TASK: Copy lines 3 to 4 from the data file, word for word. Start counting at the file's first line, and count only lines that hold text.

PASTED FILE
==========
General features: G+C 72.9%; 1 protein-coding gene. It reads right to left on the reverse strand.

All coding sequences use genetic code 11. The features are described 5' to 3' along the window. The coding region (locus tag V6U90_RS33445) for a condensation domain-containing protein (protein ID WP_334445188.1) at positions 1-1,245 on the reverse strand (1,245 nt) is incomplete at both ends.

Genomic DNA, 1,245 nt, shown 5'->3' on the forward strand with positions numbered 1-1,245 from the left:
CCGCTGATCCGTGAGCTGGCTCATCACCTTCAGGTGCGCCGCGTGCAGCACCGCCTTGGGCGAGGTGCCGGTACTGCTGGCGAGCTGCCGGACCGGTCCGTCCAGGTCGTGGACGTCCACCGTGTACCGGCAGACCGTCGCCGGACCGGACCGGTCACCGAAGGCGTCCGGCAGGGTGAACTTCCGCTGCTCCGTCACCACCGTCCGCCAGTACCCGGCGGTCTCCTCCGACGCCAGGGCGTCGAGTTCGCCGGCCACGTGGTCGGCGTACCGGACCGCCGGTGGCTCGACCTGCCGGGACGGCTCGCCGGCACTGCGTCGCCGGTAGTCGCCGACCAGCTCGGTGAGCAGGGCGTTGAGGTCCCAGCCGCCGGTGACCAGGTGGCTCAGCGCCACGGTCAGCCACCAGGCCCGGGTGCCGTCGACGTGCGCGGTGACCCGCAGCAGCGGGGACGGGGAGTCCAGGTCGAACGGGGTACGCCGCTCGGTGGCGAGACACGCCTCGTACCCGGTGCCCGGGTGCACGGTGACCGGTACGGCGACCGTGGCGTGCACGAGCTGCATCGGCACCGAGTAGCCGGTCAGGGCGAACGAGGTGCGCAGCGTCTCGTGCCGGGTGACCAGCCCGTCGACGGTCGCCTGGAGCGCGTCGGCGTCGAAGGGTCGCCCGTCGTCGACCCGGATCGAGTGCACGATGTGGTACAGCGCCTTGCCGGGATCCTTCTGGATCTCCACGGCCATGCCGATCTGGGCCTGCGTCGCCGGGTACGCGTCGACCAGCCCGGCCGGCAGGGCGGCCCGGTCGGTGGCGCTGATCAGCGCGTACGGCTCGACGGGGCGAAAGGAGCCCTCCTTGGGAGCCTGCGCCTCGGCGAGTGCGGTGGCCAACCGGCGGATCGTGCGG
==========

Genomic DNA, 1,245 nt, shown 5'->3' on the forward strand with positions numbered 1-1,245 from the left:
CCGCTGATCCGTGAGCTGGCTCATCACCTTCAGGTGCGCCGCGTGCAGCACCGCCTTGGGCGAGGTGCCGGTACTGCTGGCGAGCTGCCGGACCGGTCCGTCCAGGTCGTGGACGTCCACCGTGTACCGGCAGACCGTCGCCGGACCGGACCGGTCACCGAAGGCGTCCGGCAGGGTGAACTTCCGCTGCTCCGTCACCACCGTCCGCCAGTACCCGGCGGTCTCCTCCGACGCCAGGGCGTCGAGTTCGCCGGCCACGTGGTCGGCGTACCGGACCGCCGGTGGCTCGACCTGCCGGGACGGCTCGCCGGCACTGCGTCGCCGGTAGTCGCCGACCAGCTCGGTGAGCAGGGCGTTGAGGTCCCAGCCGCCGGTGACCAGGTGGCTCAGCGCCACGGTCAGCCACCAGGCCCGGGTGCCGTCGACGTGCGCGGTGACCCGCAGCAGCGGGGACGGGGAGTCCAGGTCGAACGGGGTACGCCGCTCGGTGGCGAGACACGCCTCGTACCCGGTGCCCGGGTGCACGGTGACCGGTACGGCGACCGTGGCGTGCACGAGCTGCATCGGCACCGAGTAGCCGGTCAGGGCGAACGAGGTGCGCAGCGTCTCGTGCCGGGTGACCAGCCCGTCGACGGTCGCCTGGAGCGCGTCGGCGTCGAAGGGTCGCCCGTCGTCGACCCGGATCGAGTGCACGATGTGGTACAGCGCCTTGCCGGGATCCTTCTGGATCTCCACGGCCATGCCGATCTGGGCCTGCGTCGCCGGGTACGCGTCGACCAGCCCGGCCGGCAGGGCGGCCCGGTCGGTGGCGCTGATCAGCGCGTACGGCTCGACGGGGCGAAAGGAGCCCTCCTTGGGAGCCTGCGCCTCGGCGAGTGCGGTGGCCAACCGGCGGATCGTGCGG